• Really nice to see this talk, and that the Go team are considering how best to introduce breaking changes, and also consulting with users of Go about what they'd like to see change and what problems they've encountered. One of the things I love about Go is how stable it is (which is probably a lot of hard work behind the scenes). It's boring, as I think Brad said in some talk, which is exactly what you want in a language (as opposed to libraries or apps, which can be a bit more adventurous).

    It does seem Russ is trying to solicit problems rather than proposed solutions at this stage - always the hardest part of

    I'm a little mystified as to why Generics are so contentious and excite the madding crowd so much over at reddit or HN on this topic. At the moment it might be partly that people have decided somehow the Go developers are hostile to generics rather than simply cautious about them (I think it's the latter). The built in functions acting on containers do feel like a bit of an ugly special case - just enough generic functions to get the job done I imagine was the thinking when they were put in, but why not let end users create generic functions? Nowadays this is expected, and in most languages (not C++) works quite well if used sparingly. I wonder if their hesitation is partly what if it is not used sparingly?

    Things I'd like to see addressed:
    • Errors - would be nice to see better error types (encapsulating possible error and value), and neater returns (get rid of if err == nil {return nil,nil,nil,err})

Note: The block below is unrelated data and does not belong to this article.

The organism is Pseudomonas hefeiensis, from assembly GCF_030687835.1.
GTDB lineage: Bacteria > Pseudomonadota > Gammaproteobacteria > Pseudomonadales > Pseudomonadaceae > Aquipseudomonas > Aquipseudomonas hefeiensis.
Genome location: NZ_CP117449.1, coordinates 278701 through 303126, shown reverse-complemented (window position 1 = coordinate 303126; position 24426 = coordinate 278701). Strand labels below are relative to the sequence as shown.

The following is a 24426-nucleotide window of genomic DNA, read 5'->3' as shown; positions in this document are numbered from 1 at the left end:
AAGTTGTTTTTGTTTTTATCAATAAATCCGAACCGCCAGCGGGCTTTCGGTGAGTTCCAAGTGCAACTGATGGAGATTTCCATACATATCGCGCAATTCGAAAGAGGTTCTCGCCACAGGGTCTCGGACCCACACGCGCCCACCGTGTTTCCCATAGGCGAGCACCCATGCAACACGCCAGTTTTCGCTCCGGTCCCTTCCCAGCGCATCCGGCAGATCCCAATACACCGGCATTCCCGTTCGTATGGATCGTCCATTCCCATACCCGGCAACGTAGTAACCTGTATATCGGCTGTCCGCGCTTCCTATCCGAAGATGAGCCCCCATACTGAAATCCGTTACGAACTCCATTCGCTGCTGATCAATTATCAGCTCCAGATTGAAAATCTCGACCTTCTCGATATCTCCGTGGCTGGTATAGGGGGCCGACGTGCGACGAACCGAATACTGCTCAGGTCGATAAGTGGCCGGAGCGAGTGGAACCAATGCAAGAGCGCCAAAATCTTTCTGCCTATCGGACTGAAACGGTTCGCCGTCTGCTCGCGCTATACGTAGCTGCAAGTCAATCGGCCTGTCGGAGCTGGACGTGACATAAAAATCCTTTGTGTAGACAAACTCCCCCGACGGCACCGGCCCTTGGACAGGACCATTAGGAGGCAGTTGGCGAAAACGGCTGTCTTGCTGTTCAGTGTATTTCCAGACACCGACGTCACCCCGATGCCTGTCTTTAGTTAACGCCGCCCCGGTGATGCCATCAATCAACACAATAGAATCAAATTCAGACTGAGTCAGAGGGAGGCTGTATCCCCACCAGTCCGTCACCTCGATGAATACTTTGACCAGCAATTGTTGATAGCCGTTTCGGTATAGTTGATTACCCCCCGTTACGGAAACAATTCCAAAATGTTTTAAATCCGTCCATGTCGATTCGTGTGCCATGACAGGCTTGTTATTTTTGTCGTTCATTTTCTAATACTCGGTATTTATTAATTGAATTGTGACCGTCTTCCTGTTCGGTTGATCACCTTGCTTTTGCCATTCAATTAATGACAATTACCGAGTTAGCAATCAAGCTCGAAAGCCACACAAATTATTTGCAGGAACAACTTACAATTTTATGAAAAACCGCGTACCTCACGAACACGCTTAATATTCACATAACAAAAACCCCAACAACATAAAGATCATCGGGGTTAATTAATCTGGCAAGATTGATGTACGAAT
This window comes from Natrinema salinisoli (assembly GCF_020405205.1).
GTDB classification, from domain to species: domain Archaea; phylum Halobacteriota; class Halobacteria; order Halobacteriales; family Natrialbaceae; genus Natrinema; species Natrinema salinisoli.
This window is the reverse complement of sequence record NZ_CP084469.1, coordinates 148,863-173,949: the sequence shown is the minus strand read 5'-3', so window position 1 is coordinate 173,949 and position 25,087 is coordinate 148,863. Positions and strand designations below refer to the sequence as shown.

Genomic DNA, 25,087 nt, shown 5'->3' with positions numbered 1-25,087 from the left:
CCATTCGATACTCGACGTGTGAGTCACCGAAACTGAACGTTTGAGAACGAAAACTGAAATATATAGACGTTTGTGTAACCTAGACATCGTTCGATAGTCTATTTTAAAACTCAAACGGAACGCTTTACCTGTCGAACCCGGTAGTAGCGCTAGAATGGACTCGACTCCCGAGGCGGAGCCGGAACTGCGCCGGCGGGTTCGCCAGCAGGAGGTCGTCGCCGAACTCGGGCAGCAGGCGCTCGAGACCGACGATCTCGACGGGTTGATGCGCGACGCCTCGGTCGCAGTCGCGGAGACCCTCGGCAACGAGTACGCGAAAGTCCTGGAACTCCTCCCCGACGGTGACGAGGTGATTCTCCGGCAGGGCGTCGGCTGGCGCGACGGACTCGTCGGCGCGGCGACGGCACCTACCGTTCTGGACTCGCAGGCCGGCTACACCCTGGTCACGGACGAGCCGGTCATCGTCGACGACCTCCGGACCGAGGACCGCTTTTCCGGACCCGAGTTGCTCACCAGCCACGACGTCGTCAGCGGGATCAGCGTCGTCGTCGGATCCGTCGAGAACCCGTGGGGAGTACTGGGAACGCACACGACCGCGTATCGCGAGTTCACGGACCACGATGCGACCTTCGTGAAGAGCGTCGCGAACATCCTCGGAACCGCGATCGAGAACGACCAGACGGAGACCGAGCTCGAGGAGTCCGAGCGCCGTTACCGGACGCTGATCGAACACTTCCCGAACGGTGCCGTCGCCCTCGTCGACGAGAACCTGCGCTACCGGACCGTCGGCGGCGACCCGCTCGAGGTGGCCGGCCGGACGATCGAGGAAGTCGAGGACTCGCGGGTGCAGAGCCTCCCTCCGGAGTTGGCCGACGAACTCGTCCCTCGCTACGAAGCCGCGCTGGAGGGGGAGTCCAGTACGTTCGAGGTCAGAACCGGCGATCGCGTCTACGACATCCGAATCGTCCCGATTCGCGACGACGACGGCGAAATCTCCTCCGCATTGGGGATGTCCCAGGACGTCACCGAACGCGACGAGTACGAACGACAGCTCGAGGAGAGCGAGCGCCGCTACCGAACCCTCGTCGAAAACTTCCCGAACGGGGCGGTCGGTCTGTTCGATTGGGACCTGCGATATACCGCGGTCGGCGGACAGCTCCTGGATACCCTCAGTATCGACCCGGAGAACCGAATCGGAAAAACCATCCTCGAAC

• Nil - wish they hadn't put it in, too late now though I suppose
    • Maybe get rid of the distinction between []byte and string
    • Containers - would be nice to see some facility for making better containers which can act on many types, mapping a slice of type [] - sounds like they are considering some form of generics to handle this.
    • Cleaner stdlib - again lots of things that could be tidied and then fixed in user code with gofix.

    Russ on Generics from the reddit thread on this story:

    Re generics: A few people have misinterpreted the part of my talk mentioning generics as saying I don't know any possible use cases for generics, sometimes followed up by talking about how important type-safe containers are. Obviously I know about type-safe containers.

    The point in that paragraph, which was brief due to time reasons, was that if you don't have specific use cases in front of you, you can't tell whether the design covers them. Even "type-safe containers" is not very specific. If all we need is type-safe map/set/etc then a very basic polymorphism is OK and we can skip generic methods.

    Mostly though I'd like my Go 1 code to just run with Go 2, without a massive painful migration for all those big projects and libraries that are already written in Go 1. Sounds great that they're considering backporting any changes they can, which is great.